Zeke Estrella is happiest on the ocean.
That’s where the skipper of the Sunset Charge spends up to
two weeks at a time, catching albacore tuna 200 miles off the Oregon coast,
away from family, friends, and anything resembling civilization.
Sharing small quarters, the crew rises every morning with the sun, surrounded by nothing but water, a few seagulls, and the cool Pacific breeze. The days are long and grueling, but the “thrill of the hunt” and the brotherly bond of the team draws Zeke back to the sea every tuna season.
They work quickly until sunset, with few breaks. Their task: trolling the ocean for fish and filling up the boat’s freezer with as much fresh albacore tuna as they can, before cruising back to coastal Washington … where they unpack their catch, and ship the fish just a few miles down the road to Fishpeople headquarters where it is hand-processed and packed up into bags, many of which get sent to Walmart stores.
Zeke’s teammate, Fallon Child, spends his days pulling tuna into the boat one by one. Because Fishpeople is a sustainable fishery, every fish caught on the Sunset Charge is caught by hand. There are no nets—only a pole, a strong work ethic, and a shared love of the ocean by everyone on board.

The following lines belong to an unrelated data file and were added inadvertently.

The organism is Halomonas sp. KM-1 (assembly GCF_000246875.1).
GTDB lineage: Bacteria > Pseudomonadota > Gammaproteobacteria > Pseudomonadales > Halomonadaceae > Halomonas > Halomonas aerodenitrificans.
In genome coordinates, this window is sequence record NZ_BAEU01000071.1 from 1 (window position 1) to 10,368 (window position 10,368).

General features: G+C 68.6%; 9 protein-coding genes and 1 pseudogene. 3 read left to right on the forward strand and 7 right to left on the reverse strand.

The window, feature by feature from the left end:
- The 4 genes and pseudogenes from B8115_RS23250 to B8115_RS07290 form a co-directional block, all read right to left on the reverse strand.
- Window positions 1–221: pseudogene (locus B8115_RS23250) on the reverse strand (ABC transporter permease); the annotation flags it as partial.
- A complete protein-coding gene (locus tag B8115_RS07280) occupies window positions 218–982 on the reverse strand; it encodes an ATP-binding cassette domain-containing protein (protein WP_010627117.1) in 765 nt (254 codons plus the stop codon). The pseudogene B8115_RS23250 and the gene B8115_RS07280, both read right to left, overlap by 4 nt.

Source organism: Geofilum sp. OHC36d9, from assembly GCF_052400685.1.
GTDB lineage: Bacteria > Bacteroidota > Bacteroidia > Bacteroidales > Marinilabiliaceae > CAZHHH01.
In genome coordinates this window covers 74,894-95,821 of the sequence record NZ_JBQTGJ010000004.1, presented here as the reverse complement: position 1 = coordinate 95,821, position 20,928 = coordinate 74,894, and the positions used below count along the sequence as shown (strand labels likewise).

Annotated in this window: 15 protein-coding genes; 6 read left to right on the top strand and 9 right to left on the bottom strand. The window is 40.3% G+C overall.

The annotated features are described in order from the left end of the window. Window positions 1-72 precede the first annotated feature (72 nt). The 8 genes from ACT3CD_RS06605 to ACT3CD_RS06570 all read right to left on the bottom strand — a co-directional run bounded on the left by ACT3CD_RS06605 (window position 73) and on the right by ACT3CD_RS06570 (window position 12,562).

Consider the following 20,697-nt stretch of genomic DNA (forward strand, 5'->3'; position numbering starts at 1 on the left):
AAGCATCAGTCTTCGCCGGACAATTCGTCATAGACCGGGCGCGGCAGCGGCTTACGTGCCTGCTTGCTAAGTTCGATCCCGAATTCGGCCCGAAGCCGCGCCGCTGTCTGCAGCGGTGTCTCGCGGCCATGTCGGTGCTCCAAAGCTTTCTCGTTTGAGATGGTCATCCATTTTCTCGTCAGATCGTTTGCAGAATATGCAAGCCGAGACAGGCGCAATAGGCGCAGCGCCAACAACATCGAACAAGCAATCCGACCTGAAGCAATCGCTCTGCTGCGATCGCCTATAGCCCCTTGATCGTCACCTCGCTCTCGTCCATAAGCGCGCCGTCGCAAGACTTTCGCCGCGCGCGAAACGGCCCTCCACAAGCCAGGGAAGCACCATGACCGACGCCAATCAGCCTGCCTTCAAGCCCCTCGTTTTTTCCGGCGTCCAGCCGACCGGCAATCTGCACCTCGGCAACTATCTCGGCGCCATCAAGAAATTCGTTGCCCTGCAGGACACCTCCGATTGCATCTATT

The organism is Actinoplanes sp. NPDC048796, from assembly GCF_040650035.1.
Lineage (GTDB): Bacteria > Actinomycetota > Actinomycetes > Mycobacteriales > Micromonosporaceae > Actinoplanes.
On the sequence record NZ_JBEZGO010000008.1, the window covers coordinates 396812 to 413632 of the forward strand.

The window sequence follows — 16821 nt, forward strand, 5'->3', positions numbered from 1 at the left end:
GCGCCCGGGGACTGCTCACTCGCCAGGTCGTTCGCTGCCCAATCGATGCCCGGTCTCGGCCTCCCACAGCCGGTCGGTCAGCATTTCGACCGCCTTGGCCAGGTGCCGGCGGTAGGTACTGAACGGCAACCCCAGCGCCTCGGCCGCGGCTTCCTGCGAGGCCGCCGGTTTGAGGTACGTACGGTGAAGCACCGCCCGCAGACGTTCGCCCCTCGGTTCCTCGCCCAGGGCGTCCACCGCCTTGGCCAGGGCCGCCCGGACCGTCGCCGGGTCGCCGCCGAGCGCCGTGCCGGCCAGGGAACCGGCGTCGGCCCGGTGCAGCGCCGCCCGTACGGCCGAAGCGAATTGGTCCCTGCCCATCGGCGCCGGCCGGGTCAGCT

While a significant portion of the seafood Americans eat is caught by U.S. fishermen, exported overseas for processing, and then returned to the U.S., Fishpeople represents one of many companies making, or in this case, catching, processing, packaging and fulfilling their products, here in the U.S. In fact, every fish they sell can be tracked back to the fisherman who caught it, via a code on the packaging. This dedication to local harvesting and healthy oceans can remain intact, while they continue to grow with support from Walmart.
Fallon believes in Fishpeople’s commitment to wild-caught fish. “They like to focus on the most sustainable fisheries as possible. Taking only what they can. Which is great. I want my kids to be able to go out there and fish for albacore tuna just like I did,” he says.
Zeke agrees: “Just the fact that the food is staying here locally, the consumer gets to eat a product that was caught right off their coast, that’s a big deal. […] there’s not another boat out there that does what we do.”